[size=On Sunday nights my father would hand me the Cadbury’s biscuit tin in which he saved the precious remains of his Woodbines smoked down so far they turned his fingertips yellow. ]
[size=“Waste not, want not”.]
[size=Then with a razor blade I would carefully cut the burned tips from the ends of the cigarettes, split open the paper, and make a neat pile of tobacco for the little rolling machine, new cigarettes from old butts.]
[size=But not tonight, tonight everything was different. ]No one talked about the war, no one mentioned rationing, politics or the Queen. We were going to America and that is what mattered.
“You’ll be home in a year.”
“Jealous, that’s what you are.”
“It’s dog eat dog, no place for a Welshman.”
“If they’ve got the nerve to go, then I wish them all the best. If I was younger I’d be on the boat with them. That’s where the future is.”
“Who wants tea?”
Everyone responded to my mother’s call as arguments rose and fell in traditional Welsh fashion over a hot cup and a piece of cake. It was time for the sherry, that second piece of Christmas cake, and whatever could be managed within the limits of slowly tightening buttons. Uncle George dosed off, while my cousin Freddy and the German contingent headed home, allowing for Uncle Will’s usual remark.
“Once a German, always a German.”
We each found our way through the night as Christmas darkness stirred images of what was to come. My mother’s solution, as usual, was to be as busy as she possibly could, my father avoided company, read the paper and smoked and I had my lovely window where I would retreat at every opportunity. Drawn curtains, kept out the night, but I was enveloped by the darkness with my back to the curtain and my nose to the glass as I dreamed of the cowboys, gangsters and Doris Day.
“Take it all in boy. Remember the river; remember the lights on Kilvay Hill. Swansea will always be with you.”
Uncle George, arisen from his dreams, joined me in mine. Together we stared into the darkness, his thoughts in the past, mine in the future, meeting at the center as the pendulum swings. Tick tock, tick tock, Christmas in Wales was saying goodbye.
The next morning in the early light of Boxing Day, there at the watery edge of my world, with waves rushing to sand and returning in calm ripples to Swansea Bay, Uncle George spoke through my lips.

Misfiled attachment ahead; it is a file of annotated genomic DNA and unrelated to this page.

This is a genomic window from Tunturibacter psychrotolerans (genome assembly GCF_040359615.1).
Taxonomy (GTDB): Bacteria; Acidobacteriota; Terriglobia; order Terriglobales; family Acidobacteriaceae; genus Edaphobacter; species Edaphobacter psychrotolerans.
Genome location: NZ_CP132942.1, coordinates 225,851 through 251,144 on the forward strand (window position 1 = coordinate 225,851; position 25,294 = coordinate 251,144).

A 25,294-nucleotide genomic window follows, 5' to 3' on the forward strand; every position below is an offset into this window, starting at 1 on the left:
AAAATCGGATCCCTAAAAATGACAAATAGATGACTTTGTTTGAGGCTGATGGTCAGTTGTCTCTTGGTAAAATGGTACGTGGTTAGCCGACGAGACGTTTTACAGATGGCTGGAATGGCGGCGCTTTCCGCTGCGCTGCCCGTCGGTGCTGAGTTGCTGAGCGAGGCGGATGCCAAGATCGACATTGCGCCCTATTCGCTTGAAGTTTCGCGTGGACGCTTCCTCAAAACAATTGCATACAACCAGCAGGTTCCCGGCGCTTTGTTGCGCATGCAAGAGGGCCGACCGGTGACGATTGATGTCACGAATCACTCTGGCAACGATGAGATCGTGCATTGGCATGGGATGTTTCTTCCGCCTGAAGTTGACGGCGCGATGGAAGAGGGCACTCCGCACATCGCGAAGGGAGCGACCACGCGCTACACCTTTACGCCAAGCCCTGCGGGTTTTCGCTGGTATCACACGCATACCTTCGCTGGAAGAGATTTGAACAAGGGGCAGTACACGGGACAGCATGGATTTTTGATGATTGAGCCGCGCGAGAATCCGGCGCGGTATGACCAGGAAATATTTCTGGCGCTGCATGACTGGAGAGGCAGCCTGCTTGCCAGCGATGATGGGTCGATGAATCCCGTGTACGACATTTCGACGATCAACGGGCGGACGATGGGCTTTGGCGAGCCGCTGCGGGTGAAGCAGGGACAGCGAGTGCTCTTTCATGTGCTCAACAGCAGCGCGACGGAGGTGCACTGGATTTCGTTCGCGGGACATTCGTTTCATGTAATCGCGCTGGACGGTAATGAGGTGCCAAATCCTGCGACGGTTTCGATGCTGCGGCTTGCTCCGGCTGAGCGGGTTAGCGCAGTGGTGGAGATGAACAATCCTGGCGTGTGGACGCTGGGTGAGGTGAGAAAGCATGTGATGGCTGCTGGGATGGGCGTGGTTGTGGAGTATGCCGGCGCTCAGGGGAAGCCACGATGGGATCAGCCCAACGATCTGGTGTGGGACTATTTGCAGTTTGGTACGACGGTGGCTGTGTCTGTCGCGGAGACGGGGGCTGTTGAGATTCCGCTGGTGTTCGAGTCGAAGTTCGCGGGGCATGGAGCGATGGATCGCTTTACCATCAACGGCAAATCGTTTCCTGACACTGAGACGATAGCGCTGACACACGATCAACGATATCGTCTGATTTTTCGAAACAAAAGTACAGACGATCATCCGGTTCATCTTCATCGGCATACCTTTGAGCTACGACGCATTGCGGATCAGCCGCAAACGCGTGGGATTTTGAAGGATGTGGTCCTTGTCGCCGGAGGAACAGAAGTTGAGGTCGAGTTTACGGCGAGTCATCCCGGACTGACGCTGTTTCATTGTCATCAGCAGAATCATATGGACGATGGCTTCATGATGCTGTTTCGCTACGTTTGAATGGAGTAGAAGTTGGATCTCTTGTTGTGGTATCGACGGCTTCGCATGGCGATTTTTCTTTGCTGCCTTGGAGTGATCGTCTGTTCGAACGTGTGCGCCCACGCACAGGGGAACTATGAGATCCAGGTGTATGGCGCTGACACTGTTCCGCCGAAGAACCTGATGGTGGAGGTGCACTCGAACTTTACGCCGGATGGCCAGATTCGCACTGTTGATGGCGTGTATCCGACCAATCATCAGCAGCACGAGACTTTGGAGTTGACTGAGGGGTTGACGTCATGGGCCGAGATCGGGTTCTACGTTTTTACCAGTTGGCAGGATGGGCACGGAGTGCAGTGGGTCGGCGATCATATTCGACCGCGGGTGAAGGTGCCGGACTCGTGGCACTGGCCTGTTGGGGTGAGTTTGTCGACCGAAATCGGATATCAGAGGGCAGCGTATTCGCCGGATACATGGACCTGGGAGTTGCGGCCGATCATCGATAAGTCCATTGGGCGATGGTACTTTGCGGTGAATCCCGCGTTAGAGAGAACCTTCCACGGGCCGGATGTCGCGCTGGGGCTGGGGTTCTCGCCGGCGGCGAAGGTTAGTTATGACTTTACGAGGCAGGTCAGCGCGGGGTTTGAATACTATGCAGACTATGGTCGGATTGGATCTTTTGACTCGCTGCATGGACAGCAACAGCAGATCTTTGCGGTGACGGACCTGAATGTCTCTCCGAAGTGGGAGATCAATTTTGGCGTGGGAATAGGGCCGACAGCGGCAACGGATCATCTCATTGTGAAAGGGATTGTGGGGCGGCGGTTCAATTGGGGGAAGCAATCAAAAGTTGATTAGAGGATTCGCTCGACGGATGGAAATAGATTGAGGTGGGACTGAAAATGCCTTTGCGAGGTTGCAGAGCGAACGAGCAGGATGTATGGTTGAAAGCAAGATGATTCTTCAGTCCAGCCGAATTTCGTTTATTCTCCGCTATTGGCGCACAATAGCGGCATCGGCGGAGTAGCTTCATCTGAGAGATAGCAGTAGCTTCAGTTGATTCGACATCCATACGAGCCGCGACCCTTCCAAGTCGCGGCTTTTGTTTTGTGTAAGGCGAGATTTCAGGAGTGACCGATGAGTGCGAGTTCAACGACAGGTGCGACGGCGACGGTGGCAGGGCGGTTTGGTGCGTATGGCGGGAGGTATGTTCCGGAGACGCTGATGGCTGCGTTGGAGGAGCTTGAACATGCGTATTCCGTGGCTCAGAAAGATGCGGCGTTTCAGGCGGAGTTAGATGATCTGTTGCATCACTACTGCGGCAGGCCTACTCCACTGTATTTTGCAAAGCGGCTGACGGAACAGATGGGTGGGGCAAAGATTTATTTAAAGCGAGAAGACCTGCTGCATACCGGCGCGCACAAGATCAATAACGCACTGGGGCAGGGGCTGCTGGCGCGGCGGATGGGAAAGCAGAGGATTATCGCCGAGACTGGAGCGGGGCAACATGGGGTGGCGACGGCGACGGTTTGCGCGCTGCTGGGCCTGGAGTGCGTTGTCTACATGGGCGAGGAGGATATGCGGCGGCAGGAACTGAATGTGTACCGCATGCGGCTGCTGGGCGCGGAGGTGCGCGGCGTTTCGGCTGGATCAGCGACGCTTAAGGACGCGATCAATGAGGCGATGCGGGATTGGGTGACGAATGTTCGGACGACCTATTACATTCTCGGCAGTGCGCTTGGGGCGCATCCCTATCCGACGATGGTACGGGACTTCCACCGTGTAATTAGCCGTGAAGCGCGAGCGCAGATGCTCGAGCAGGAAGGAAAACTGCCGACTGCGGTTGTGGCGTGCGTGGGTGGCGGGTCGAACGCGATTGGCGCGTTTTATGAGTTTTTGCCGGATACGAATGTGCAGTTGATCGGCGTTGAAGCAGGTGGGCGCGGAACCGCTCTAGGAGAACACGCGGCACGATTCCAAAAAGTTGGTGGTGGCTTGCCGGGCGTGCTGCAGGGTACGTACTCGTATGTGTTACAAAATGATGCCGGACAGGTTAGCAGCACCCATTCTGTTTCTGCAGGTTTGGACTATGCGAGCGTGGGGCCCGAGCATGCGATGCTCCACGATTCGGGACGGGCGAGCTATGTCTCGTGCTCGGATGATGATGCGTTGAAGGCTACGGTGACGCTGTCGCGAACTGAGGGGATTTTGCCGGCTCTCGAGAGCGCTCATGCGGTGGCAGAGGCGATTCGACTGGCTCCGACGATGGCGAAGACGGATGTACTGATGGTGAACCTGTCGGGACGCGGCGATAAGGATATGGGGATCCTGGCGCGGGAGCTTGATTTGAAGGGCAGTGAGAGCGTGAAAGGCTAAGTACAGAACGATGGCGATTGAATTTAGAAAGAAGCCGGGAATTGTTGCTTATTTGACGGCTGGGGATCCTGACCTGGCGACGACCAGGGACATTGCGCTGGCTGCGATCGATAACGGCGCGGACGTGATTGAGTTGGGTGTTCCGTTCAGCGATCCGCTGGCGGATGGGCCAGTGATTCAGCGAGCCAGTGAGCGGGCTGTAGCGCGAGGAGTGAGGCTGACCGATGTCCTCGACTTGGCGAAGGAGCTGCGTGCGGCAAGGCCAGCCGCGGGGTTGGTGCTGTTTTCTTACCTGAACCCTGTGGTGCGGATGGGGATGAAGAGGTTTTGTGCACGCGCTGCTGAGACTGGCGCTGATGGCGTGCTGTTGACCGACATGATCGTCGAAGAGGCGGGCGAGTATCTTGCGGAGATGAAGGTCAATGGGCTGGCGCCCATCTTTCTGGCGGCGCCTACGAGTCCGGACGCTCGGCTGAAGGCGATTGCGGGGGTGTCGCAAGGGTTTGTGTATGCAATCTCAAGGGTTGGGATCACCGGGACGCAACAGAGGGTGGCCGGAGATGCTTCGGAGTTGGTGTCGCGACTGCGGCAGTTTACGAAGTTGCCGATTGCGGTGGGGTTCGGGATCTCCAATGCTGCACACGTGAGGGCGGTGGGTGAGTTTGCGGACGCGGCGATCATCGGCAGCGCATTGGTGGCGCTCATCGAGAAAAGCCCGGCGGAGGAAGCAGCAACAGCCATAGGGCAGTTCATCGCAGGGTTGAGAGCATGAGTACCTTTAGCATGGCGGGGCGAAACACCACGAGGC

“Swansea will always be with you”.
From that moment until our departure I traveled daily from Burrows Chambers to the bay. Quickly I would pass the fish house smell and the small trawlers docked near the mouth of the river, to the bombed out pier jutting into the Bristol Channel. A fast climb to the sand dunes at my right and there before me the bay stretched from the River Tawe to the lighthouse at Mumbles head. This great curving arm holding my world in its warm grasp would soon to be left in the wake of an ocean liner. To relieve the fears my mother repeated a phrase woven into every family conversation at tea time since the end of the war.
“The bombs took everything, but we survived. This is nothing compared to that.”
But my Swansea came after the war, and while adults grieved for the old, children played amidst the rubble with dreams looking forward. Hollywood dreams pulled me over the horizon to America, while images of rowing up the Tawe on my first voyage with the senior scouts, kept my feet rooted in the sands of Swansea Bay. But my father made our journey clear.
“Make your choices boy, there’s only so much we can take with us”.
What to shed and what to keep in our limited space of the cargo hold on The Queen Elizabeth became my main concern. Finally, in order of importance I claimed my Rupert Annuals, my Eagle annuals with Dan Dare, and my beloved Sea Scout uniform. There would be room for more but the priorities were clear.
My mother chose the Swansea China Dinner Service from my grandfather’s house in Kingsbridge that had been spared the bombs. My books became dividers between cups and saucers wrapped carefully in socks and underwear.
“I want every one of those cups intact when we unpack. Do you hear me Tom?”
“And every one of those plates and saucers too.”
“Every one of those cups. Do you hear me?”
Obediently my father complied, fully understanding the importance of symbols, for he had his treasured pendulum clock. The elaborately prepared box for the journey sat beneath its ticking presence until the day before our departure when with great ritual he lowered the clock and our history into its cradle. When the deed was done, he spoke with his usual simplicity, compressing our world into a cardboard box.